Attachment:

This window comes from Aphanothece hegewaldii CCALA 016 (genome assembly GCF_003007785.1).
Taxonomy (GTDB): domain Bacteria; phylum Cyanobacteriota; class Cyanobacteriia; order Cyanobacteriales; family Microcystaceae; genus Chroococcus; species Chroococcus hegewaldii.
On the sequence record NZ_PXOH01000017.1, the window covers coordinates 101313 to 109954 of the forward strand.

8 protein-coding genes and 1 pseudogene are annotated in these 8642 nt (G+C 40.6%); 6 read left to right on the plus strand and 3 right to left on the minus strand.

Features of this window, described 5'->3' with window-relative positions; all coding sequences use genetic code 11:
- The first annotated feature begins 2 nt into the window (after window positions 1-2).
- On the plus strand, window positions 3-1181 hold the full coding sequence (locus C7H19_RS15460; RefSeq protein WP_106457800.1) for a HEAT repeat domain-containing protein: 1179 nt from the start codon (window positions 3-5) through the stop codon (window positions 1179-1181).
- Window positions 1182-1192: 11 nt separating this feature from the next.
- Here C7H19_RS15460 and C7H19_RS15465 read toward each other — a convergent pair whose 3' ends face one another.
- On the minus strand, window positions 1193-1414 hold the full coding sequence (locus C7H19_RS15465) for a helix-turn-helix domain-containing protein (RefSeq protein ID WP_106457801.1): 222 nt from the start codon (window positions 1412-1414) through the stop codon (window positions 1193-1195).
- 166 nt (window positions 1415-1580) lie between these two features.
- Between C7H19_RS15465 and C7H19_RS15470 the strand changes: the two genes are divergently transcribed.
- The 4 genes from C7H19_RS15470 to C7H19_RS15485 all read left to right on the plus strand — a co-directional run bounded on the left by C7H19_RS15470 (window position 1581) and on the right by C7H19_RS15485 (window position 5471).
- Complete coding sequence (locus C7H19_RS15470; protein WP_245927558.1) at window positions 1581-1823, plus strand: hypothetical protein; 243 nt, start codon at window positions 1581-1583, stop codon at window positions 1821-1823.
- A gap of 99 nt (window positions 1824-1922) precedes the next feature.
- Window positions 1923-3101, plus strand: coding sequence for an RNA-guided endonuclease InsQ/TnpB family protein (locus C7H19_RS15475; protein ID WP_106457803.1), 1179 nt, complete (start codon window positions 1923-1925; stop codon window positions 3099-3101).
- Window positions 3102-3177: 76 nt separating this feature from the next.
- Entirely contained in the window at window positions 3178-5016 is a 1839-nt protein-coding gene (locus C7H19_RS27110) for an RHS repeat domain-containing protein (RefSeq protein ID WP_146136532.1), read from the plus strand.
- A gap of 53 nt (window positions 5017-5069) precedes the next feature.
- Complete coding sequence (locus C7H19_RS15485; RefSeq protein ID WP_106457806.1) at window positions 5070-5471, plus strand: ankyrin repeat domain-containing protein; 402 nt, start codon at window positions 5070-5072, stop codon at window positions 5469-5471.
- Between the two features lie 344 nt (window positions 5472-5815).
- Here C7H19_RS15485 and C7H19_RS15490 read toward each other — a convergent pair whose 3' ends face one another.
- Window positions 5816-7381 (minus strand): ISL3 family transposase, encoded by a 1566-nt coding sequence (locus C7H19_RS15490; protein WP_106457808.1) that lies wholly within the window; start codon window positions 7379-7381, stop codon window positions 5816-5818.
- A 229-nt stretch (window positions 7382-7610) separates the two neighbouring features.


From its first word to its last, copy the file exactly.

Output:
This window comes from Aphanothece hegewaldii CCALA 016 (genome assembly GCF_003007785.1).
Taxonomy (GTDB): domain Bacteria; phylum Cyanobacteriota; class Cyanobacteriia; order Cyanobacteriales; family Microcystaceae; genus Chroococcus; species Chroococcus hegewaldii.
On the sequence record NZ_PXOH01000017.1, the window covers coordinates 101313 to 109954 of the forward strand.

8 protein-coding genes and 1 pseudogene are annotated in these 8642 nt (G+C 40.6%); 6 read left to right on the plus strand and 3 right to left on the minus strand.

Features of this window, described 5'->3' with window-relative positions; all coding sequences use genetic code 11:
- The first annotated feature begins 2 nt into the window (after window positions 1-2).
- On the plus strand, window positions 3-1181 hold the full coding sequence (locus C7H19_RS15460; RefSeq protein WP_106457800.1) for a HEAT repeat domain-containing protein: 1179 nt from the start codon (window positions 3-5) through the stop codon (window positions 1179-1181).
- Window positions 1182-1192: 11 nt separating this feature from the next.
- Here C7H19_RS15460 and C7H19_RS15465 read toward each other — a convergent pair whose 3' ends face one another.
- On the minus strand, window positions 1193-1414 hold the full coding sequence (locus C7H19_RS15465) for a helix-turn-helix domain-containing protein (RefSeq protein ID WP_106457801.1): 222 nt from the start codon (window positions 1412-1414) through the stop codon (window positions 1193-1195).
- 166 nt (window positions 1415-1580) lie between these two features.
- Between C7H19_RS15465 and C7H19_RS15470 the strand changes: the two genes are divergently transcribed.
- The 4 genes from C7H19_RS15470 to C7H19_RS15485 all read left to right on the plus strand — a co-directional run bounded on the left by C7H19_RS15470 (window position 1581) and on the right by C7H19_RS15485 (window position 5471).
- Complete coding sequence (locus C7H19_RS15470; protein WP_245927558.1) at window positions 1581-1823, plus strand: hypothetical protein; 243 nt, start codon at window positions 1581-1583, stop codon at window positions 1821-1823.
- A gap of 99 nt (window positions 1824-1922) precedes the next feature.
- Window positions 1923-3101, plus strand: coding sequence for an RNA-guided endonuclease InsQ/TnpB family protein (locus C7H19_RS15475; protein ID WP_106457803.1), 1179 nt, complete (start codon window positions 1923-1925; stop codon window positions 3099-3101).
- Window positions 3102-3177: 76 nt separating this feature from the next.
- Entirely contained in the window at window positions 3178-5016 is a 1839-nt protein-coding gene (locus C7H19_RS27110) for an RHS repeat domain-containing protein (RefSeq protein ID WP_146136532.1), read from the plus strand.
- A gap of 53 nt (window positions 5017-5069) precedes the next feature.
- Complete coding sequence (locus C7H19_RS15485; RefSeq protein ID WP_106457806.1) at window positions 5070-5471, plus strand: ankyrin repeat domain-containing protein; 402 nt, start codon at window positions 5070-5072, stop codon at window positions 5469-5471.
- Between the two features lie 344 nt (window positions 5472-5815).
- Here C7H19_RS15485 and C7H19_RS15490 read toward each other — a convergent pair whose 3' ends face one another.
- Window positions 5816-7381 (minus strand): ISL3 family transposase, encoded by a 1566-nt coding sequence (locus C7H19_RS15490; protein WP_106457808.1) that lies wholly within the window; start codon window positions 7379-7381, stop codon window positions 5816-5818.
- A 229-nt stretch (window positions 7382-7610) separates the two neighbouring features.